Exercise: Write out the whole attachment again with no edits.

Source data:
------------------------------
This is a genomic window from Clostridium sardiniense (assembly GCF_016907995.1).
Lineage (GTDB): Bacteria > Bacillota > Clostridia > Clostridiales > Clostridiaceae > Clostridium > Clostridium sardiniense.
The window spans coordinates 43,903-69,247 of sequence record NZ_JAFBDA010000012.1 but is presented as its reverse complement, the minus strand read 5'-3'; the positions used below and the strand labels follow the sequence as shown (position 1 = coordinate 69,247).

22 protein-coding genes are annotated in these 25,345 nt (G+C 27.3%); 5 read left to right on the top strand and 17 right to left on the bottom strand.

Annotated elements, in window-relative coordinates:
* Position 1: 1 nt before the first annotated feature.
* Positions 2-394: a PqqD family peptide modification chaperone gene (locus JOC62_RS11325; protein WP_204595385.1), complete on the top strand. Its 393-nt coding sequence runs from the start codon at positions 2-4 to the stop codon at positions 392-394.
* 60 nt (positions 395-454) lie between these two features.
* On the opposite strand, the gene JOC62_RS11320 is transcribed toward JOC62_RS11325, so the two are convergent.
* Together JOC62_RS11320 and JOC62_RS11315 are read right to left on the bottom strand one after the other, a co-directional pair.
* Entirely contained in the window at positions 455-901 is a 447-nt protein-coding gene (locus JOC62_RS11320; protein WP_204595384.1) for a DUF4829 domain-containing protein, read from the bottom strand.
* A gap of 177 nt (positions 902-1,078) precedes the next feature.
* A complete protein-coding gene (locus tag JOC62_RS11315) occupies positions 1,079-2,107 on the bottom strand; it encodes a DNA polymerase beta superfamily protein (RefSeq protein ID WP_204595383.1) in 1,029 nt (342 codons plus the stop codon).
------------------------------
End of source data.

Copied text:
This is a genomic window from Clostridium sardiniense (assembly GCF_016907995.1).
Lineage (GTDB): Bacteria > Bacillota > Clostridia > Clostridiales > Clostridiaceae > Clostridium > Clostridium sardiniense.
The window spans coordinates 43,903-69,247 of sequence record NZ_JAFBDA010000012.1 but is presented as its reverse complement, the minus strand read 5'-3'; the positions used below and the strand labels follow the sequence as shown (position 1 = coordinate 69,247).

22 protein-coding genes are annotated in these 25,345 nt (G+C 27.3%); 5 read left to right on the top strand and 17 right to left on the bottom strand.

Annotated elements, in window-relative coordinates:
* Position 1: 1 nt before the first annotated feature.
* Positions 2-394: a PqqD family peptide modification chaperone gene (locus JOC62_RS11325; protein WP_204595385.1), complete on the top strand. Its 393-nt coding sequence runs from the start codon at positions 2-4 to the stop codon at positions 392-394.
* 60 nt (positions 395-454) lie between these two features.
* On the opposite strand, the gene JOC62_RS11320 is transcribed toward JOC62_RS11325, so the two are convergent.
* Together JOC62_RS11320 and JOC62_RS11315 are read right to left on the bottom strand one after the other, a co-directional pair.
* Entirely contained in the window at positions 455-901 is a 447-nt protein-coding gene (locus JOC62_RS11320; protein WP_204595384.1) for a DUF4829 domain-containing protein, read from the bottom strand.
* A gap of 177 nt (positions 902-1,078) precedes the next feature.
* A complete protein-coding gene (locus tag JOC62_RS11315) occupies positions 1,079-2,107 on the bottom strand; it encodes a DNA polymerase beta superfamily protein (RefSeq protein ID WP_204595383.1) in 1,029 nt (342 codons plus the stop codon).